A dispatch from Tamaqua, Pa., says: Richard Miller of Hauto has a curiosity in the shape of an animal that is half cat and half rabbit. The front portion of the creature, with the exception of its red eyes, is thta of a cat, while the rear half is that of a rabbit. One half of the animal’s body is covered with the whit hair of a cat, while the remainder of its body is covered with the reddish brown fur of a rabbit, ending in a short, bushy tail. It moves about with half run and half hop, and is very tame. It lives on vegetables and mik, and has no use for meat. It is about one-half the size of a full grown cat.
The authorities of the Iowa State College have had put to them a hard question by a farmer near Lake Mills, who has captured a strange animal which he wishes the college scientists to name. The animal looks like half cat and half rabbit. The head and shoulders exactly resemble a cat but it has the long hind legs and short cotton tail of a jackrabbit and in traveling it takes the gait of a rabbit. The animal eats meat and drinks milk and also loves vegetables and roots and corn. The farmer, William McLeun, captured the animal as it was running wild.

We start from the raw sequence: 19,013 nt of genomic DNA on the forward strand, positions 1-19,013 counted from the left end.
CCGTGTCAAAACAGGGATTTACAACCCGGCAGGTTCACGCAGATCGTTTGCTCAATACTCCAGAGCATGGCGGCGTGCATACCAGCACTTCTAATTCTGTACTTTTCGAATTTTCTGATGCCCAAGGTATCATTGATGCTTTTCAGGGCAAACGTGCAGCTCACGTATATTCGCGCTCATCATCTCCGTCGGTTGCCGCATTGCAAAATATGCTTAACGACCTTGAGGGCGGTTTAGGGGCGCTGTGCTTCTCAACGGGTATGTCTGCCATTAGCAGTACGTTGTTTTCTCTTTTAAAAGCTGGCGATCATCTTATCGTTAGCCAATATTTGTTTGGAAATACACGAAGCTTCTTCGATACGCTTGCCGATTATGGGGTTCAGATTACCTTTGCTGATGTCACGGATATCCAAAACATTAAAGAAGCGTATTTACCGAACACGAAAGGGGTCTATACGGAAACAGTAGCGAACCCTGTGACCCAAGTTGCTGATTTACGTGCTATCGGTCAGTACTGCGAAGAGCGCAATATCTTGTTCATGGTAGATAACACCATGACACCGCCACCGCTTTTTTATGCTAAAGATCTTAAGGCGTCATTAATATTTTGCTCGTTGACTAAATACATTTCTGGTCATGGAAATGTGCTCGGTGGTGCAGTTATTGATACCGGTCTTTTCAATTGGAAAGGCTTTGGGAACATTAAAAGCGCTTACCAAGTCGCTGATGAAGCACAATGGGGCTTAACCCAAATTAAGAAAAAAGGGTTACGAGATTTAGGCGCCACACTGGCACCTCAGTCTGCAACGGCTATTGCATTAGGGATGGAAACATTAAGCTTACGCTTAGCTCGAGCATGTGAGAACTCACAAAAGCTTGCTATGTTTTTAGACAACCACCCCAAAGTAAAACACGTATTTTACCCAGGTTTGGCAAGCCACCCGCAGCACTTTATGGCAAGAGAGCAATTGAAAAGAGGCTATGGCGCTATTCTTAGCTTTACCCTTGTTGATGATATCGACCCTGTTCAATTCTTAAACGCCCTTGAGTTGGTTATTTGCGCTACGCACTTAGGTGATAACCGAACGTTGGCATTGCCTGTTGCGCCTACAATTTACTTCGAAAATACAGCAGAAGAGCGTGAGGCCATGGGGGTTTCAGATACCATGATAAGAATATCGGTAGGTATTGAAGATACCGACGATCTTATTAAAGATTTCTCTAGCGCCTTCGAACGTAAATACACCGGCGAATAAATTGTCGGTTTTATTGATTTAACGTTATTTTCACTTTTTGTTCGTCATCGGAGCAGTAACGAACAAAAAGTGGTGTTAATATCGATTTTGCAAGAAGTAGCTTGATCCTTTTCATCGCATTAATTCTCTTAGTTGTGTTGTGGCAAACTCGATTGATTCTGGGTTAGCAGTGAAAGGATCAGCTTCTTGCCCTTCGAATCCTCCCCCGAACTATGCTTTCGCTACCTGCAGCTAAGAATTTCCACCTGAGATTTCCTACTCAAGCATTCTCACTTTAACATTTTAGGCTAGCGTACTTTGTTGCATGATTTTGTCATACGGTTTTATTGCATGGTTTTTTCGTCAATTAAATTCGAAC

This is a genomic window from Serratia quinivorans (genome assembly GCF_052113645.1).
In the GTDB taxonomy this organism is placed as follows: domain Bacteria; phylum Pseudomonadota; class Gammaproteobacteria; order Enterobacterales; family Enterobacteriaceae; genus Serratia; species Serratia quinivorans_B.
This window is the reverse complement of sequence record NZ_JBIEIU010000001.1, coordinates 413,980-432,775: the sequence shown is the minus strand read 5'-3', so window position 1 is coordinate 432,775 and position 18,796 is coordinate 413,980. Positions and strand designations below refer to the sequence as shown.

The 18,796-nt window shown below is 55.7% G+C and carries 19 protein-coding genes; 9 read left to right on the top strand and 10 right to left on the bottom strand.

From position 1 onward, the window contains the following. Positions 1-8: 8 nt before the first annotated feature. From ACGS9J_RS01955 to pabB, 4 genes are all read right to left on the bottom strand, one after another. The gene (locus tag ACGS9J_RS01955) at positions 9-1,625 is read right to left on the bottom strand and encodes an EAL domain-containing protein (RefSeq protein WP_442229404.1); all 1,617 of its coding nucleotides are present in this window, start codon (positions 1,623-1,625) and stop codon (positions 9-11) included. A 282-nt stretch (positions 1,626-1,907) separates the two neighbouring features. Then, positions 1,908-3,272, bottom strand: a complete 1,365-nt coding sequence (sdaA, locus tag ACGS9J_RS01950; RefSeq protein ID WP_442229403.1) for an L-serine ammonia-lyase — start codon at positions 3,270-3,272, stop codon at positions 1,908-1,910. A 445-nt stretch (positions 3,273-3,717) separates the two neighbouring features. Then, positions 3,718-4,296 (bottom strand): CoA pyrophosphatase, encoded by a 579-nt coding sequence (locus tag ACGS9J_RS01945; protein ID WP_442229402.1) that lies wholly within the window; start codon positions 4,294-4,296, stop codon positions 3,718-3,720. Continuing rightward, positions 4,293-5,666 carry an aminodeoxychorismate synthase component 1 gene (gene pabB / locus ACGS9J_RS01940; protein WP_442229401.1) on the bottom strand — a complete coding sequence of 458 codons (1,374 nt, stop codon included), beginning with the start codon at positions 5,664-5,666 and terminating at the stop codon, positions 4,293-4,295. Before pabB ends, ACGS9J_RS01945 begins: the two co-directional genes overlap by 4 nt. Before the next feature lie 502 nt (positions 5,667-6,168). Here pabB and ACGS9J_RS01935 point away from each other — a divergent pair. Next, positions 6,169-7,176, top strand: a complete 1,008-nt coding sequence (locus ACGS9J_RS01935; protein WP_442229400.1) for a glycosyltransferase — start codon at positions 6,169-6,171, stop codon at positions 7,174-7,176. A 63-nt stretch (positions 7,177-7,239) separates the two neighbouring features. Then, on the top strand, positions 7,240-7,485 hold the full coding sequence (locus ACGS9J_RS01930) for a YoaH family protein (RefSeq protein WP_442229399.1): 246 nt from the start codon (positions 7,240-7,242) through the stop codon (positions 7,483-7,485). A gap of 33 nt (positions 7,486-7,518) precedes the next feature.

Some of the extremely old residents at Sayville, L. I., say it is a skoodum, which appears every seventeen years in the dark of the moon, after a hard winter, but Walter Kessings says it’s a half cat, half rabbit. Mr. Kessing is a farmer and a man of repute. He went into the woods with friend from the city with the intention of getting material for a rabbit potpie.
There was a rustle in the underbrush, and an animal hopped out and darted for the road. There it halted, and, to the intense astonishment of Kessing and his friend, set up an able bodied yowl, the like of which is heard only at an Egyptian concert on a city back fence.
“Well, by gum!” exclaimed the farmer, “It lopes like a rabbit, it’s got the cottontail of a rabbit, but by jiminety! it talks like a tomcat!” Dropping his gun, Kessing leaped forward and caught the strange and has it on exhibition. It is a sure enough half cat half rabbit, with sharp claws in the forefeet and the stumpy toes of the hare.